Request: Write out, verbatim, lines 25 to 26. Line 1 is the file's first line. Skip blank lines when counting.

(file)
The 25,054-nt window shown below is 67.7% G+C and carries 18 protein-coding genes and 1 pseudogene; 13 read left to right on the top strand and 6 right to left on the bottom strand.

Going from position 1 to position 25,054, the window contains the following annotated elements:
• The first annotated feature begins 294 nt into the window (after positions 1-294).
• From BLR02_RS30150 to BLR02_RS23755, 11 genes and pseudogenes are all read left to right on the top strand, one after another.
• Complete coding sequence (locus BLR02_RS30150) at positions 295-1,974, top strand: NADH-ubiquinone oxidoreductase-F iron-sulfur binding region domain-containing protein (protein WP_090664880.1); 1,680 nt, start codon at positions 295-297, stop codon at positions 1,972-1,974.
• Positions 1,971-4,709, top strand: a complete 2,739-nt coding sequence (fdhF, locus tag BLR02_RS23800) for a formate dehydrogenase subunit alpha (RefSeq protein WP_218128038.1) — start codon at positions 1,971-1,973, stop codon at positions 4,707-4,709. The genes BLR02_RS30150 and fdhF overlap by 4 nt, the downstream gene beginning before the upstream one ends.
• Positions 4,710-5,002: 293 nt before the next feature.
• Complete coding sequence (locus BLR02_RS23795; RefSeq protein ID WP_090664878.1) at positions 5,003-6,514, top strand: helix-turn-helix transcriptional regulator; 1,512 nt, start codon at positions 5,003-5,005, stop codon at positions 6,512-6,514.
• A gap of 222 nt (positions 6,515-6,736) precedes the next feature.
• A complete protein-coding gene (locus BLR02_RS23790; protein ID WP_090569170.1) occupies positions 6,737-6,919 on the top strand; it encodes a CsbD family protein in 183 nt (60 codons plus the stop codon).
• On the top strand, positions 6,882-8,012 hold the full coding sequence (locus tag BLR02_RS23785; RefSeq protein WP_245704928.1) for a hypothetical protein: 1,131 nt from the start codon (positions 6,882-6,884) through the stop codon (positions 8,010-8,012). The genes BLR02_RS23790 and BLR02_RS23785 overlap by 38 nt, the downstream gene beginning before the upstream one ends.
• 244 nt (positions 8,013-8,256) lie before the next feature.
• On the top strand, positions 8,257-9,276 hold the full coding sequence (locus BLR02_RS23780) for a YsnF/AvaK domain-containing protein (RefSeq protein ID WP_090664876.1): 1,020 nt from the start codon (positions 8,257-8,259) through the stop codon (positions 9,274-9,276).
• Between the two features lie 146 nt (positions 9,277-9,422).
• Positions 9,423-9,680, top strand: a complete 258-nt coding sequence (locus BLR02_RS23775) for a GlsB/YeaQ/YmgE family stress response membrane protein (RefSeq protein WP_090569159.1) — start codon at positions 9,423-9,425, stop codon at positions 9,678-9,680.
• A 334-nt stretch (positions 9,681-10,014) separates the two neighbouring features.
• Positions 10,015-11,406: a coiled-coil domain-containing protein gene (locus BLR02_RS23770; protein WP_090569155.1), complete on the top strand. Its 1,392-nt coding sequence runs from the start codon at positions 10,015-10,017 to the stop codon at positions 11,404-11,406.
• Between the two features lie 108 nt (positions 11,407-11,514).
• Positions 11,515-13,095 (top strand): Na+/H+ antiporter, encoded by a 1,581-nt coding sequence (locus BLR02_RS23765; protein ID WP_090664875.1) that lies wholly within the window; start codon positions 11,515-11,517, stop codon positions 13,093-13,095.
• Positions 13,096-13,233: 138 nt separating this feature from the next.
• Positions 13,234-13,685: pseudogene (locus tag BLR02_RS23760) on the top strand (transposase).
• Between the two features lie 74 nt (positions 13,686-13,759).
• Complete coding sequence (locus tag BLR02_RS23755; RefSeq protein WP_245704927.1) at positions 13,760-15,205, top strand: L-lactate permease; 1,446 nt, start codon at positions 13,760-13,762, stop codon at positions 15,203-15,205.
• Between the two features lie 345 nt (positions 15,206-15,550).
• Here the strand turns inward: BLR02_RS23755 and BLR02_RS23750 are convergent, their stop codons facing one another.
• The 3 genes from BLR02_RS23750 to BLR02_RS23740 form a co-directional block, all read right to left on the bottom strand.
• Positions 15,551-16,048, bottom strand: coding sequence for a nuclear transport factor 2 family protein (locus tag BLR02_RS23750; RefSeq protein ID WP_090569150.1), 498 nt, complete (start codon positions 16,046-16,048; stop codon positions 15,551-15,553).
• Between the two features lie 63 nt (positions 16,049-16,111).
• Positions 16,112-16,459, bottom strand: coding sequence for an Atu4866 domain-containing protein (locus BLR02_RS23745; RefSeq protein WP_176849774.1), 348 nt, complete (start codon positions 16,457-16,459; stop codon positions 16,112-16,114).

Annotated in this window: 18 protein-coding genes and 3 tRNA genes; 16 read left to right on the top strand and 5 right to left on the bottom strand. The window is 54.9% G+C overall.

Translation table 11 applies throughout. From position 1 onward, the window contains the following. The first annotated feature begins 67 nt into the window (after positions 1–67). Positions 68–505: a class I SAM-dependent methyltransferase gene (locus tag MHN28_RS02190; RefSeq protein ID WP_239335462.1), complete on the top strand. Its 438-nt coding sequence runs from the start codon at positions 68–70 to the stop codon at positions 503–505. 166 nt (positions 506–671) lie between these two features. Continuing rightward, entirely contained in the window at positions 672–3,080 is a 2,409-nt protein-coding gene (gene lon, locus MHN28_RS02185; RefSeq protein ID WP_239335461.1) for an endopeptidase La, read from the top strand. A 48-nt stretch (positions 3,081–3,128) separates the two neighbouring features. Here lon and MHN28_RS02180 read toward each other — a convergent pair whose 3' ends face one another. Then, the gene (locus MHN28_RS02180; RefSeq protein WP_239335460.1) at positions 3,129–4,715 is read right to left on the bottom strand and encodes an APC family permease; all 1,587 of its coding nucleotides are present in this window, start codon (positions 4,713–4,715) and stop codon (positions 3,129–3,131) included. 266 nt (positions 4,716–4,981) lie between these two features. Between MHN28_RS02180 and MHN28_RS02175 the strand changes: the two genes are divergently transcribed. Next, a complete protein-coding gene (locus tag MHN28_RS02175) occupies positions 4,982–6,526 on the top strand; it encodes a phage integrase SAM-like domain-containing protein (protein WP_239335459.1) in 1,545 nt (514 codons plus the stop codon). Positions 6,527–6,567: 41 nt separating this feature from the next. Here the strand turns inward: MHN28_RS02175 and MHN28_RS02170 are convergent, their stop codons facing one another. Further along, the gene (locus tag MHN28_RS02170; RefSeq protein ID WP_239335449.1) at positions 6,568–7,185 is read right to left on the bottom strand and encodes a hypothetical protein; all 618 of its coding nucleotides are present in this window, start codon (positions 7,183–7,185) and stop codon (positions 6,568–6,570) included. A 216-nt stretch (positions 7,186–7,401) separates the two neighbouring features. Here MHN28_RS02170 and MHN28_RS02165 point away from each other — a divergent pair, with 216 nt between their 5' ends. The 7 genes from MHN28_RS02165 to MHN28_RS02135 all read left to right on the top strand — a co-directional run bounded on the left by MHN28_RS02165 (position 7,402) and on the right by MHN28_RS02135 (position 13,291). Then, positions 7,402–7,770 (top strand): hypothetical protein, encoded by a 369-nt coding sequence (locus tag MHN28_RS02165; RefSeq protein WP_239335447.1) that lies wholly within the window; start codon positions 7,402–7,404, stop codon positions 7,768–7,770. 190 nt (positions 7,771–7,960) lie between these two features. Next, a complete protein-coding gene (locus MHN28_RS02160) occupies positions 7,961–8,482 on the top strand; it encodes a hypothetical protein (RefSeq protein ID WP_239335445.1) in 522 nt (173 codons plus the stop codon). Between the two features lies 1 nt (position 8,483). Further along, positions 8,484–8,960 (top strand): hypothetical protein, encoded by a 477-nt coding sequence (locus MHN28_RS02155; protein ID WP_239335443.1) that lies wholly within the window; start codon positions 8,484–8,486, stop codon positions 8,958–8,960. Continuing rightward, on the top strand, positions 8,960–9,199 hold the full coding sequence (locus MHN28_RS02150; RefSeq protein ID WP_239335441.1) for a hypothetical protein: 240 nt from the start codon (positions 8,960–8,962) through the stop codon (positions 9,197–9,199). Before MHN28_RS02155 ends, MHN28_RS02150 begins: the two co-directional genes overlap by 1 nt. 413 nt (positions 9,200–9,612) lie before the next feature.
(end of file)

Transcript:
• Here the strand turns inward: BLR02_RS23755 and BLR02_RS23750 are convergent, their stop codons facing one another.
• The 3 genes from BLR02_RS23750 to BLR02_RS23740 form a co-directional block, all read right to left on the bottom strand.